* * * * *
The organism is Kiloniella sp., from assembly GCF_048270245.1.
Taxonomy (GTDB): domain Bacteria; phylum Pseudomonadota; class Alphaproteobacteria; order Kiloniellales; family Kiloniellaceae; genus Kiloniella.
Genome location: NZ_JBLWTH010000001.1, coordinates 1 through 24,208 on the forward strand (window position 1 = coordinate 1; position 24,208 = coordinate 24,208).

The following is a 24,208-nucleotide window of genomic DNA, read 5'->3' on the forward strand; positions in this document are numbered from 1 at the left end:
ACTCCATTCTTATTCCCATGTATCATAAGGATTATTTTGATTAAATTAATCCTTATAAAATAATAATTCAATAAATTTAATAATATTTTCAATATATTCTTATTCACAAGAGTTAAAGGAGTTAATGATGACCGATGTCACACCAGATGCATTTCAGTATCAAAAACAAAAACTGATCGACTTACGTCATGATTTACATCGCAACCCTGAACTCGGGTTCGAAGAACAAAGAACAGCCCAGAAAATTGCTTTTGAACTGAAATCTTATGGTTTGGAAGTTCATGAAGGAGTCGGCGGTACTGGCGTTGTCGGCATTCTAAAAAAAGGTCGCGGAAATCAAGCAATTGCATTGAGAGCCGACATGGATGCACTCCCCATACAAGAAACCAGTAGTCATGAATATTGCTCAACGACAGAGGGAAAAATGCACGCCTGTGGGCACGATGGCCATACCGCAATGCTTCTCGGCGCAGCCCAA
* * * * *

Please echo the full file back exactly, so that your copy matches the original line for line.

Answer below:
The organism is Kiloniella sp., from assembly GCF_048270245.1.
Taxonomy (GTDB): domain Bacteria; phylum Pseudomonadota; class Alphaproteobacteria; order Kiloniellales; family Kiloniellaceae; genus Kiloniella.
Genome location: NZ_JBLWTH010000001.1, coordinates 1 through 24,208 on the forward strand (window position 1 = coordinate 1; position 24,208 = coordinate 24,208).

The following is a 24,208-nucleotide window of genomic DNA, read 5'->3' on the forward strand; positions in this document are numbered from 1 at the left end:
ACTCCATTCTTATTCCCATGTATCATAAGGATTATTTTGATTAAATTAATCCTTATAAAATAATAATTCAATAAATTTAATAATATTTTCAATATATTCTTATTCACAAGAGTTAAAGGAGTTAATGATGACCGATGTCACACCAGATGCATTTCAGTATCAAAAACAAAAACTGATCGACTTACGTCATGATTTACATCGCAACCCTGAACTCGGGTTCGAAGAACAAAGAACAGCCCAGAAAATTGCTTTTGAACTGAAATCTTATGGTTTGGAAGTTCATGAAGGAGTCGGCGGTACTGGCGTTGTCGGCATTCTAAAAAAAGGTCGCGGAAATCAAGCAATTGCATTGAGAGCCGACATGGATGCACTCCCCATACAAGAAACCAGTAGTCATGAATATTGCTCAACGACAGAGGGAAAAATGCACGCCTGTGGGCACGATGGCCATACCGCAATGCTTCTCGGCGCAGCCCAA